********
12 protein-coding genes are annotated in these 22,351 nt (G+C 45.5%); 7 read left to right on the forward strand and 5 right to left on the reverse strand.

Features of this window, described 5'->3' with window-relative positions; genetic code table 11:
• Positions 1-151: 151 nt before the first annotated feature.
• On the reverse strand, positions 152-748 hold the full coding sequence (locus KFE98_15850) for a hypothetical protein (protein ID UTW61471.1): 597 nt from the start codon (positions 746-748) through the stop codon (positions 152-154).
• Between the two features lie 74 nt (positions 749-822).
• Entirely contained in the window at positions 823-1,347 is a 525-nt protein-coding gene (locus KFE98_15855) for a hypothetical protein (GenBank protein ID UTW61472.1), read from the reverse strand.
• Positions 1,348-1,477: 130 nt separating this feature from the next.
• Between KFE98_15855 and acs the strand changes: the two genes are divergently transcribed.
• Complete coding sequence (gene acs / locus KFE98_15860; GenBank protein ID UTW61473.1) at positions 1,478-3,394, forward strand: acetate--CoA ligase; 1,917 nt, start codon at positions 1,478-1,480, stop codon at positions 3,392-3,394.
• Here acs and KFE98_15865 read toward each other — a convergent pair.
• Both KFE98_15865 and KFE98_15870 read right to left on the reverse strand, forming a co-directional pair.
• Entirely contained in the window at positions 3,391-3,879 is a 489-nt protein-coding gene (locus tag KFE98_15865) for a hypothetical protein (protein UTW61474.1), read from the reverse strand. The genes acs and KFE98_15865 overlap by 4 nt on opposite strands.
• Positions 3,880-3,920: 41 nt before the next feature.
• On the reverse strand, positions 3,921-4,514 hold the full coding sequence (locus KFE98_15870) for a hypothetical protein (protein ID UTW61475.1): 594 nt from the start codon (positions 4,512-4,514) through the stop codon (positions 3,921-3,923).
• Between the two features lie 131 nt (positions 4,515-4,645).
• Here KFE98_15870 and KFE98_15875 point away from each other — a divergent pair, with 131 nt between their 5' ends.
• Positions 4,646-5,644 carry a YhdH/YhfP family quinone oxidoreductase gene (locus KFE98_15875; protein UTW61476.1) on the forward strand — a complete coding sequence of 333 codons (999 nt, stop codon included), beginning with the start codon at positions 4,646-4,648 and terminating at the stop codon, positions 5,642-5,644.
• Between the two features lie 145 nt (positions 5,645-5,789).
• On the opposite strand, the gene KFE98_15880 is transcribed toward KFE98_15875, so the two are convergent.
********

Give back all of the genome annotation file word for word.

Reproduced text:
12 protein-coding genes are annotated in these 22,351 nt (G+C 45.5%); 7 read left to right on the forward strand and 5 right to left on the reverse strand.

Features of this window, described 5'->3' with window-relative positions; genetic code table 11:
• Positions 1-151: 151 nt before the first annotated feature.
• On the reverse strand, positions 152-748 hold the full coding sequence (locus KFE98_15850) for a hypothetical protein (protein ID UTW61471.1): 597 nt from the start codon (positions 746-748) through the stop codon (positions 152-154).
• Between the two features lie 74 nt (positions 749-822).
• Entirely contained in the window at positions 823-1,347 is a 525-nt protein-coding gene (locus KFE98_15855) for a hypothetical protein (GenBank protein ID UTW61472.1), read from the reverse strand.
• Positions 1,348-1,477: 130 nt separating this feature from the next.
• Between KFE98_15855 and acs the strand changes: the two genes are divergently transcribed.
• Complete coding sequence (gene acs / locus KFE98_15860; GenBank protein ID UTW61473.1) at positions 1,478-3,394, forward strand: acetate--CoA ligase; 1,917 nt, start codon at positions 1,478-1,480, stop codon at positions 3,392-3,394.
• Here acs and KFE98_15865 read toward each other — a convergent pair.
• Both KFE98_15865 and KFE98_15870 read right to left on the reverse strand, forming a co-directional pair.
• Entirely contained in the window at positions 3,391-3,879 is a 489-nt protein-coding gene (locus tag KFE98_15865) for a hypothetical protein (protein UTW61474.1), read from the reverse strand. The genes acs and KFE98_15865 overlap by 4 nt on opposite strands.
• Positions 3,880-3,920: 41 nt before the next feature.
• On the reverse strand, positions 3,921-4,514 hold the full coding sequence (locus KFE98_15870) for a hypothetical protein (protein ID UTW61475.1): 594 nt from the start codon (positions 4,512-4,514) through the stop codon (positions 3,921-3,923).
• Between the two features lie 131 nt (positions 4,515-4,645).
• Here KFE98_15870 and KFE98_15875 point away from each other — a divergent pair, with 131 nt between their 5' ends.
• Positions 4,646-5,644 carry a YhdH/YhfP family quinone oxidoreductase gene (locus KFE98_15875; protein UTW61476.1) on the forward strand — a complete coding sequence of 333 codons (999 nt, stop codon included), beginning with the start codon at positions 4,646-4,648 and terminating at the stop codon, positions 5,642-5,644.
• Between the two features lie 145 nt (positions 5,645-5,789).
• On the opposite strand, the gene KFE98_15880 is transcribed toward KFE98_15875, so the two are convergent.